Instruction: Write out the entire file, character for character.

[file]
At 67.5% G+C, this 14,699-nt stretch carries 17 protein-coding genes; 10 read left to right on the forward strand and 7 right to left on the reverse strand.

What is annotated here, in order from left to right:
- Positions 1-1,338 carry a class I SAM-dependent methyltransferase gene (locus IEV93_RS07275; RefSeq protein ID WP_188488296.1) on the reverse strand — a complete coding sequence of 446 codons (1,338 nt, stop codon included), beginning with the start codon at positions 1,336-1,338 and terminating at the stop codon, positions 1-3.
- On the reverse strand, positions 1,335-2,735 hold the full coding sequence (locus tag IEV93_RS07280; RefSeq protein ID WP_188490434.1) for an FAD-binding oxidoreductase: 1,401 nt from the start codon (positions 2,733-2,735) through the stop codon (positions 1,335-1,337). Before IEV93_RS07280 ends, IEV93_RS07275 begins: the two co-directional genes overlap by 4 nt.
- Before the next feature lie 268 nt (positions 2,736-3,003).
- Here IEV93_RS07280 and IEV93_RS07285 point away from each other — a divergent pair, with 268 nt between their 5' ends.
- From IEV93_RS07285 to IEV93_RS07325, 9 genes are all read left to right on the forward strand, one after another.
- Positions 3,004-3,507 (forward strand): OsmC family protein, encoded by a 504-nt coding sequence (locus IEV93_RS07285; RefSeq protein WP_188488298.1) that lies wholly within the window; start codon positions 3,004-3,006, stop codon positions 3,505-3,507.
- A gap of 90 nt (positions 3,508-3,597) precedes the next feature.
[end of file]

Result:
At 67.5% G+C, this 14,699-nt stretch carries 17 protein-coding genes; 10 read left to right on the forward strand and 7 right to left on the reverse strand.

What is annotated here, in order from left to right:
- Positions 1-1,338 carry a class I SAM-dependent methyltransferase gene (locus IEV93_RS07275; RefSeq protein ID WP_188488296.1) on the reverse strand — a complete coding sequence of 446 codons (1,338 nt, stop codon included), beginning with the start codon at positions 1,336-1,338 and terminating at the stop codon, positions 1-3.
- On the reverse strand, positions 1,335-2,735 hold the full coding sequence (locus tag IEV93_RS07280; RefSeq protein ID WP_188490434.1) for an FAD-binding oxidoreductase: 1,401 nt from the start codon (positions 2,733-2,735) through the stop codon (positions 1,335-1,337). Before IEV93_RS07280 ends, IEV93_RS07275 begins: the two co-directional genes overlap by 4 nt.
- Before the next feature lie 268 nt (positions 2,736-3,003).
- Here IEV93_RS07280 and IEV93_RS07285 point away from each other — a divergent pair, with 268 nt between their 5' ends.
- From IEV93_RS07285 to IEV93_RS07325, 9 genes are all read left to right on the forward strand, one after another.
- Positions 3,004-3,507 (forward strand): OsmC family protein, encoded by a 504-nt coding sequence (locus IEV93_RS07285; RefSeq protein WP_188488298.1) that lies wholly within the window; start codon positions 3,004-3,006, stop codon positions 3,505-3,507.
- A gap of 90 nt (positions 3,508-3,597) precedes the next feature.